Korycansky: That’s a good question. It’s a matter of leverage. By doing the work, so to speak, in the outer solar system, you can save energy. It’s a lot easier to take advantage of the gravitational dynamics that way. Way out in the Kuiper Belt, things move very slowly, so a small change in velocity out there translates into a big change in velocity in the inner solar system.

Q: So, you’re using the potential energy of these far away objects.

Korycansky: In a sense. The other thing is that the gravitational slingshot idea is something that we have already put to use. The probes we send to the outer planets all use this technique. In fact, people today are working on relatively complex schemes to send missions to Jupiter or Saturn. They would leave Earth and then head to Venus and back to Earth, picking up energy along the way, and so on. They can get even more complicated than that. So, the slingshot is something we have experience with.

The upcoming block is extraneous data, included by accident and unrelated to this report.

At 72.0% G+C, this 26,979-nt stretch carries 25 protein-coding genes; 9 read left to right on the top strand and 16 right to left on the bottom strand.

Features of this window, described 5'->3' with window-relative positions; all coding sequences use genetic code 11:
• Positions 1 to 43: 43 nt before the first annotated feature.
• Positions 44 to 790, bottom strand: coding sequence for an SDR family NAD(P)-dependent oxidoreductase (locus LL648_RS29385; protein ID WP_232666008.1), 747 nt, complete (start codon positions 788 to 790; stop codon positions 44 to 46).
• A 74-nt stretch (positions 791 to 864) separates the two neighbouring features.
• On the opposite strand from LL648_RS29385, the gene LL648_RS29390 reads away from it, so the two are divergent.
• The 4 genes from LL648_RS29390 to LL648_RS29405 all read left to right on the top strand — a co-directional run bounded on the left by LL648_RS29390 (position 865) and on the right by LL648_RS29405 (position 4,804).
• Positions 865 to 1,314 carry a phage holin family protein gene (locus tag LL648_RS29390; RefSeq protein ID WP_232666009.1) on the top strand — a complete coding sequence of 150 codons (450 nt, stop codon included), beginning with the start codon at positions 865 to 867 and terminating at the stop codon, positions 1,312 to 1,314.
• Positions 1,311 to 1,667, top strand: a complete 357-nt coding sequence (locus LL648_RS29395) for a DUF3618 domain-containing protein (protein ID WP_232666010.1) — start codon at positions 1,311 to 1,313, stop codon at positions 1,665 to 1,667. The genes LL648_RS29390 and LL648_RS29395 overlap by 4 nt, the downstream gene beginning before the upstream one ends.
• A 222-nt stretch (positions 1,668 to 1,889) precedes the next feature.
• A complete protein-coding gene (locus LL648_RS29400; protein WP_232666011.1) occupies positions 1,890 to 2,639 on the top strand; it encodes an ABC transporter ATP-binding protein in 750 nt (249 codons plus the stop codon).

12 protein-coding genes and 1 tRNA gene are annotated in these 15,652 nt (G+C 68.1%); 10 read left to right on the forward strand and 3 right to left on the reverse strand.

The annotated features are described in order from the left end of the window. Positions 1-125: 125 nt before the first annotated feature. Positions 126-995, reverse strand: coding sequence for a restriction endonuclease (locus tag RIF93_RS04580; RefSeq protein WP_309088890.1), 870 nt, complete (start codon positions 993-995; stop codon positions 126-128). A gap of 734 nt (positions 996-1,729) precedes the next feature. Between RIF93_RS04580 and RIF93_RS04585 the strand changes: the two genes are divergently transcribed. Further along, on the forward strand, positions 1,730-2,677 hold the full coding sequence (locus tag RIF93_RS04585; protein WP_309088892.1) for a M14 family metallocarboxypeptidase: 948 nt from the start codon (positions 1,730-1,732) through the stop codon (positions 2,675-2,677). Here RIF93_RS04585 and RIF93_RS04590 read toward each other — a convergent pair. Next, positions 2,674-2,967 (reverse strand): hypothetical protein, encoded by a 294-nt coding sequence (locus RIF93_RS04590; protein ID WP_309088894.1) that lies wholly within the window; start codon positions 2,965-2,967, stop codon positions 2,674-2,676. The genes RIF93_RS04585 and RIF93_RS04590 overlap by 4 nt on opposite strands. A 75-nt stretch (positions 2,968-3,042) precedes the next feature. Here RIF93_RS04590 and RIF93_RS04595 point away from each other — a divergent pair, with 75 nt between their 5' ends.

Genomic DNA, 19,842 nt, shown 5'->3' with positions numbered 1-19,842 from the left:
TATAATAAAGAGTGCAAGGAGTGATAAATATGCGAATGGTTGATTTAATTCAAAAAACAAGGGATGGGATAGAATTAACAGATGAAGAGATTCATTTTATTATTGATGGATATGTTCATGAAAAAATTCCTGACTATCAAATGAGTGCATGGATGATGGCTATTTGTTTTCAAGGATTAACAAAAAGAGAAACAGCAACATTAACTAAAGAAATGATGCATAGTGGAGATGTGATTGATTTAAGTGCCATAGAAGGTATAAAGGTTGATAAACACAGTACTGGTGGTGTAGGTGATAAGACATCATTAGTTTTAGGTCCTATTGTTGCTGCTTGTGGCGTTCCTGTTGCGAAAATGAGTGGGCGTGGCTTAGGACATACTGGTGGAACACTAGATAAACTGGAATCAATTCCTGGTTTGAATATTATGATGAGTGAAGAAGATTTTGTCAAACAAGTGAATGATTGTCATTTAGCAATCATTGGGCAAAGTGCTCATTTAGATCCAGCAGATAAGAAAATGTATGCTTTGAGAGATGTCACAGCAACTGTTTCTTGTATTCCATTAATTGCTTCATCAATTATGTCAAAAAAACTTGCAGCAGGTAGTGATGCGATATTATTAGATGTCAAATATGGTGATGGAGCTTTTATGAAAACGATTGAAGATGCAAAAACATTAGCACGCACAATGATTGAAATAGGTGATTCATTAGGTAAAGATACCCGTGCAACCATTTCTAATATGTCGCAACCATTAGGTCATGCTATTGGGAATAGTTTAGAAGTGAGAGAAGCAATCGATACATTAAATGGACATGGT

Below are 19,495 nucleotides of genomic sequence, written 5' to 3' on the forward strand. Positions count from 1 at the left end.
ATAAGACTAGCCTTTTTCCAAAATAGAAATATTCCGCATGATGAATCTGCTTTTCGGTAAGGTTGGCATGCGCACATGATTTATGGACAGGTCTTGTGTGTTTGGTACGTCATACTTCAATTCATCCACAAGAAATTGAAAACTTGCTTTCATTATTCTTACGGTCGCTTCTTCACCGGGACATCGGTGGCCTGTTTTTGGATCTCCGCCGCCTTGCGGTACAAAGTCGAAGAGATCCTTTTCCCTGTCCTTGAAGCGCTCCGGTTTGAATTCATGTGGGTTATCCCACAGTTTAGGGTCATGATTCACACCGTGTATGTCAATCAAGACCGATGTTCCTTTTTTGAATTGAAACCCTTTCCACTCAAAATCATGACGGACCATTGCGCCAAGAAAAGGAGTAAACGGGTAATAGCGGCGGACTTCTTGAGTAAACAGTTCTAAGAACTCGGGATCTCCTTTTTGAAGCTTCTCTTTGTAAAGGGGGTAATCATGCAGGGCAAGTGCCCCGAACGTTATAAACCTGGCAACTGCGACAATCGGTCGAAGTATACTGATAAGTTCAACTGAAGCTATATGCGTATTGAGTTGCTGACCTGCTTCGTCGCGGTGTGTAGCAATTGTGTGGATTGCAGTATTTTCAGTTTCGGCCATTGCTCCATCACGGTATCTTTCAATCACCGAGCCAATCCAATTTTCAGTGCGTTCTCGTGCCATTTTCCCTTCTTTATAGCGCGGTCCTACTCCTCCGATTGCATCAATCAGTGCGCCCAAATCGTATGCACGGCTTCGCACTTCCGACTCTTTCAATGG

Q: How much would you have to move the Earth’s orbit out?

Korycansky: We imagined moving it to about where Mars is now. That’s fifty million miles.

Q: That’s a lot of close calls with big asteroids.

Korycansky: Yes. The idea is to do this over millions of years. Because you would want to keep pace with the very slow, gradual brightening of the sun.

Q: That would mean we can’t use this to get out of the global warming fix.

Korycansky: That whole idea is a crock. Journalists keep talking, trying to add that in, but we were not thinking about global warming when we wrote this paper.